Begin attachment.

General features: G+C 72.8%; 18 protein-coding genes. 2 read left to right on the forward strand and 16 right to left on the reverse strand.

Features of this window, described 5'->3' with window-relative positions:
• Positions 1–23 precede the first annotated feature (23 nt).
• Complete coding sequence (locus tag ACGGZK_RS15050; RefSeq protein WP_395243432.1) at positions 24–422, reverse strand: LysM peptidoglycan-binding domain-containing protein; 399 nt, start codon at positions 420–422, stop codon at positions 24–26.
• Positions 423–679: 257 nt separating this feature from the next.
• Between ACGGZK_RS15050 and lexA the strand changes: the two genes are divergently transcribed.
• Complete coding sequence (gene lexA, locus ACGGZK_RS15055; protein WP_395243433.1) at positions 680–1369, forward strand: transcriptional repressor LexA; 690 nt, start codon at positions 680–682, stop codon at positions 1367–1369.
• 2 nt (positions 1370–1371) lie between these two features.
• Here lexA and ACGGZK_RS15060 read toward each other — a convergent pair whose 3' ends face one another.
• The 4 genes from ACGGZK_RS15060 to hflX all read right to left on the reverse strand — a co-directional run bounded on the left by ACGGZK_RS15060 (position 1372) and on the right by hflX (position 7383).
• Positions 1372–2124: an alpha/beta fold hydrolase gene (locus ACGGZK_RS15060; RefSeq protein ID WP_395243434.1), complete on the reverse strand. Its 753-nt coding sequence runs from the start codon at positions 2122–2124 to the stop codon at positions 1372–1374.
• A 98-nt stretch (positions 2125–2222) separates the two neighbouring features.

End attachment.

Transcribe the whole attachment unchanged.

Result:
General features: G+C 72.8%; 18 protein-coding genes. 2 read left to right on the forward strand and 16 right to left on the reverse strand.

Features of this window, described 5'->3' with window-relative positions:
• Positions 1–23 precede the first annotated feature (23 nt).
• Complete coding sequence (locus tag ACGGZK_RS15050; RefSeq protein WP_395243432.1) at positions 24–422, reverse strand: LysM peptidoglycan-binding domain-containing protein; 399 nt, start codon at positions 420–422, stop codon at positions 24–26.
• Positions 423–679: 257 nt separating this feature from the next.
• Between ACGGZK_RS15050 and lexA the strand changes: the two genes are divergently transcribed.
• Complete coding sequence (gene lexA, locus ACGGZK_RS15055; protein WP_395243433.1) at positions 680–1369, forward strand: transcriptional repressor LexA; 690 nt, start codon at positions 680–682, stop codon at positions 1367–1369.
• 2 nt (positions 1370–1371) lie between these two features.
• Here lexA and ACGGZK_RS15060 read toward each other — a convergent pair whose 3' ends face one another.
• The 4 genes from ACGGZK_RS15060 to hflX all read right to left on the reverse strand — a co-directional run bounded on the left by ACGGZK_RS15060 (position 1372) and on the right by hflX (position 7383).
• Positions 1372–2124: an alpha/beta fold hydrolase gene (locus ACGGZK_RS15060; RefSeq protein ID WP_395243434.1), complete on the reverse strand. Its 753-nt coding sequence runs from the start codon at positions 2122–2124 to the stop codon at positions 1372–1374.
• A 98-nt stretch (positions 2125–2222) separates the two neighbouring features.